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Beating pandemic procrastination

Image credit: Anna Barker


Anna Barker

My writer friends mostly agree when it comes to the effect of the pandemic on our writing lives. If writing was hard before the lockdowns, it got much harder after three of them. But why? With more time than ever and fewer distractions, surely it was the perfect opportunity to press ahead with that extra reading, or the chapter that needed a stretch of time without distraction so you could really concentrate? Yet instead of speeding up, our creativity, productivity and motivation actually slowed down.

Over the past few months, many of the routines we had to give up have returned. There’s no doubt this has helped many of us chip off that pandemic rust and get back to where we were previously. But it’s not true in every case. Recently, I’ve spoken to many PhD students who report feeling overwhelmed after their long period of less productive time. Instead of looking at the workload in front of them and feeling energised to tackle it, they are experiencing ‘post-lockdown procrastination’—putting off tasks and failing to progress with their writing.


Tim Pychyl, Associate Professor of Psychology at Carleton University in Ottawa, Ontario, suggests that procrastination is not a time-management problem; rather, it is an emotion-management problem. The biggest mental-health challenges of the pandemic have been increased stress, anxiety and depression. It is easy to see how the emotions created by these conditions can fuel procrastination.


For me, when I sense I am procrastinating, I turn to an old friend: freewriting. The technique challenges you to write for a set period without stopping to correct the words on the page. It has helped me overcome procrastination before, and true to form, it worked again this summer. I started to accumulate pages of rough writing – not great work – but it was something, where before there had been nothing.

Yet when I came to working up the writing into something publishable, I hit a wall. Charged with pre-pandemic energy, I’d have worked on my freewriting draft, revising and expanding it until it improved. Instead, I felt the wheels slow again. Doing what I’d done pre-lockdowns didn’t work. I needed an extra step to help me get closer to a draft I could really work with on screen, something that felt a little closer to the finished product I was aiming for. So I developed a freewriting ‘bolt-on’.

Freewriting bolt-on

The following technique makes the freewriting process work a little bit harder for you.

1 Write a prompt

Find a quiet space free from distractions. Find a notepad and pencil, turn to a clean page, then write a prompt at the top. It could either be something related to the reading you have been doing around your current topic, or something to do with the overall message you’d like your reader to take from your project, chapter or argument. Phrase it as a question. Some examples might be:

  • What interests me most about this topic?
  • In what ways do I agree/disagree with this study/method/approach?
  • What do I want my reader to understand after reading this section/chapter?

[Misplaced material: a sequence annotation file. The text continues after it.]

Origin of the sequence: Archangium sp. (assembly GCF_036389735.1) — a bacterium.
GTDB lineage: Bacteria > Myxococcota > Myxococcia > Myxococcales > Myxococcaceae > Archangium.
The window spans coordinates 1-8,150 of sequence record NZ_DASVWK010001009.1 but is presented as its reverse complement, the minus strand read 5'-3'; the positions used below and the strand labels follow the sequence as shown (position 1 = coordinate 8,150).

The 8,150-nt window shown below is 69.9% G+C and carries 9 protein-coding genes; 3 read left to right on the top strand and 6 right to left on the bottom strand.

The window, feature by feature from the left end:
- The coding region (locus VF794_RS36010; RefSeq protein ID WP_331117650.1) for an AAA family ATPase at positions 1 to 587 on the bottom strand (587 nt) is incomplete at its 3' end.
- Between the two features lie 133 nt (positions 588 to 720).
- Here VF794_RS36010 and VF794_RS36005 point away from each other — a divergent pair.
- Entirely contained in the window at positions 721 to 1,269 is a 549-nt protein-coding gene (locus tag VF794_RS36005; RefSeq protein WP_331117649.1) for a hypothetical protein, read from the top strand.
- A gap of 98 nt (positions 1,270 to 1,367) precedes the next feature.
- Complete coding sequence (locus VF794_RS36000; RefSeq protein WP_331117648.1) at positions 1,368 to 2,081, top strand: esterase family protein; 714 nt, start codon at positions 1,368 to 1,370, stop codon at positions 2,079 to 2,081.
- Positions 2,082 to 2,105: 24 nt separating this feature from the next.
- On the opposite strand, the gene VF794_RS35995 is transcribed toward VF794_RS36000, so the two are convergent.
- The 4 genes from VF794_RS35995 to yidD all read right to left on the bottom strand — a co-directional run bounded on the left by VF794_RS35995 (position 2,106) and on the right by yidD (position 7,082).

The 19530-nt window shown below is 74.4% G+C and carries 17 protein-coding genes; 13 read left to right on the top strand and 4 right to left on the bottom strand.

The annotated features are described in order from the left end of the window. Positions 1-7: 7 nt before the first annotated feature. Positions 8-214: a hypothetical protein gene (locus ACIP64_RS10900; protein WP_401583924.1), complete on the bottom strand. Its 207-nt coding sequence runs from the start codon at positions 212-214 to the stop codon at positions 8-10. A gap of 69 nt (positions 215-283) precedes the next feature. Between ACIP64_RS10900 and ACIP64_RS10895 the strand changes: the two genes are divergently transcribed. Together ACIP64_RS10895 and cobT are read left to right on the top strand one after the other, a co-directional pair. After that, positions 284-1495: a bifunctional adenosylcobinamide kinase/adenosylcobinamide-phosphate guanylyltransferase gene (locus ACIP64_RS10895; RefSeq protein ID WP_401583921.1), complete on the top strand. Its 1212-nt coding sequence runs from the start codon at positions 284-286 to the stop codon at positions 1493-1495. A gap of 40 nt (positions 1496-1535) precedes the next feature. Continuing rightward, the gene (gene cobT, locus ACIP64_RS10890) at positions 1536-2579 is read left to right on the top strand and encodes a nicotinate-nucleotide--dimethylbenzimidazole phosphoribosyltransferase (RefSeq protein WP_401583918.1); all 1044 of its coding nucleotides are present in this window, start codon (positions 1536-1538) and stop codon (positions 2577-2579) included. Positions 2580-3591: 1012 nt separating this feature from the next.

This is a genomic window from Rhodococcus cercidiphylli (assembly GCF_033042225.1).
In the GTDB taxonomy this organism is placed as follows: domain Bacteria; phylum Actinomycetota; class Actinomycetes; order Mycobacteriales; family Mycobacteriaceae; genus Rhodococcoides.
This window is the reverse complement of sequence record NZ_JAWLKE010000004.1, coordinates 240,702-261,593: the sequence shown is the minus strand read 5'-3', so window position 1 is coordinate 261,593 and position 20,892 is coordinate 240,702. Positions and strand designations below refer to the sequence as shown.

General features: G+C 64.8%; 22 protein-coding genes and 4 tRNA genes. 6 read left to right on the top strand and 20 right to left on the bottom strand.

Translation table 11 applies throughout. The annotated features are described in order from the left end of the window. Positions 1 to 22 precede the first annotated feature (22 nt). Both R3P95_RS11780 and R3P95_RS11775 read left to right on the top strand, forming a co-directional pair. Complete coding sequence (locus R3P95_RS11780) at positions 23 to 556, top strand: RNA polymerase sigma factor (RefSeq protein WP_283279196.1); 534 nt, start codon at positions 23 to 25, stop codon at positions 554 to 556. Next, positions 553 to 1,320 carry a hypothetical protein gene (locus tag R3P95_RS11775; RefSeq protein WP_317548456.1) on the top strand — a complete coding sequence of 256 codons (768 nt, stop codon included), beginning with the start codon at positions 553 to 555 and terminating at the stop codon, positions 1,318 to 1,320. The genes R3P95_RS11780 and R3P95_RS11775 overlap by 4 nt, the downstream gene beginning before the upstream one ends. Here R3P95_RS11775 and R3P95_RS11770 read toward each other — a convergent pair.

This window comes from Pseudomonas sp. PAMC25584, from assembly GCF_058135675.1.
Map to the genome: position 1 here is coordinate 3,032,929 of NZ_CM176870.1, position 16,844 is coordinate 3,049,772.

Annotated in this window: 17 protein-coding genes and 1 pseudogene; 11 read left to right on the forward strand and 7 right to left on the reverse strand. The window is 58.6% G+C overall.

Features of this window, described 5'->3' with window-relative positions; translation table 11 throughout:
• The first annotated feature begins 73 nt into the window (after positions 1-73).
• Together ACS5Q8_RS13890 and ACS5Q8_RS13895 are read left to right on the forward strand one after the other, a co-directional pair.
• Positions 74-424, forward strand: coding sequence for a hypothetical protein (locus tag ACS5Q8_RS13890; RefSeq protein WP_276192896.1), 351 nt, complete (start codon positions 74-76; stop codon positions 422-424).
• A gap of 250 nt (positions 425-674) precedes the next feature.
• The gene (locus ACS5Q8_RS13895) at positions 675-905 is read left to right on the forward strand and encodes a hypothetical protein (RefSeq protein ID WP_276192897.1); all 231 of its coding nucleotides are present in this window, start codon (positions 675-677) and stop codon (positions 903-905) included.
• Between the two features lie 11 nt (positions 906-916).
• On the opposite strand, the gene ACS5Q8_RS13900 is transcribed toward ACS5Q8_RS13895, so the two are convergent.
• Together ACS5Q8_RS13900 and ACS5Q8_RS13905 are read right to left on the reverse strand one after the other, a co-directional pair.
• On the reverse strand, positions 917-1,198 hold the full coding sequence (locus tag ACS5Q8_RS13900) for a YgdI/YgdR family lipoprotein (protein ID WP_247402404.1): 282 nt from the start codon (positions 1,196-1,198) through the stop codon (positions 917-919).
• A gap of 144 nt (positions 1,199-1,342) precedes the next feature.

2 Write freely

Once you have your question, set a timer and write your response to the prompt. You should not stop to correct yourself. Write freely and roughly for 7 minutes. Remember that no one else will see what you write. If you can’t think what to say, put anything – blah, blah, blah will do – until a new thought comes to mind. The key is to keep going, until the timer stops.

3 Note interesting ideas

Now read through what you have. Are there any ideas in the rubble of sentences that strike you as interesting or useful? Underline them. Then think about the first one. Can you rework it into a topic sentence so that it makes a point?

4 Develop your point

Now see if you can grow the point into a paragraph. Consider:

  • What nourishment in the form of evidence from other sources might support it?
  • What other questions could reasonably lead on from the point you have made?
  • What is the significance of the point?

It doesn’t matter how rough the paragraph is; you can work on it later. For now, you are only looking for ways you can ‘grow’ the point.

5 Develop more points

Now go back to your other underlined sentences from your freewriting. Can you develop another one into a paragraph in a similar way? You may need to freewrite on it first, giving it space to develop.

Be kind to yourself

You can repeat these steps as often as you need to. The most important thing is to remember to be kind to yourself. If you were prone to procrastination before the pandemic, it is likely that everything about the crisis has fuelled this writing enemy. It takes time to get the writing engine up to temperature, so stay in your notebook, keep it rough and avoid the blinking cursor on your screen for as long as you can. Don’t worry too much about how you sound. This work of digging around for points you can make is—and should be—messy work. Trust yourself that once you have got going, you can develop what you have into a more polished draft.

Perhaps you could give this technique a go with your next chapter or essay. See if it helps chip off your pandemic rust and get you closer to a complete draft.

28 October 2021
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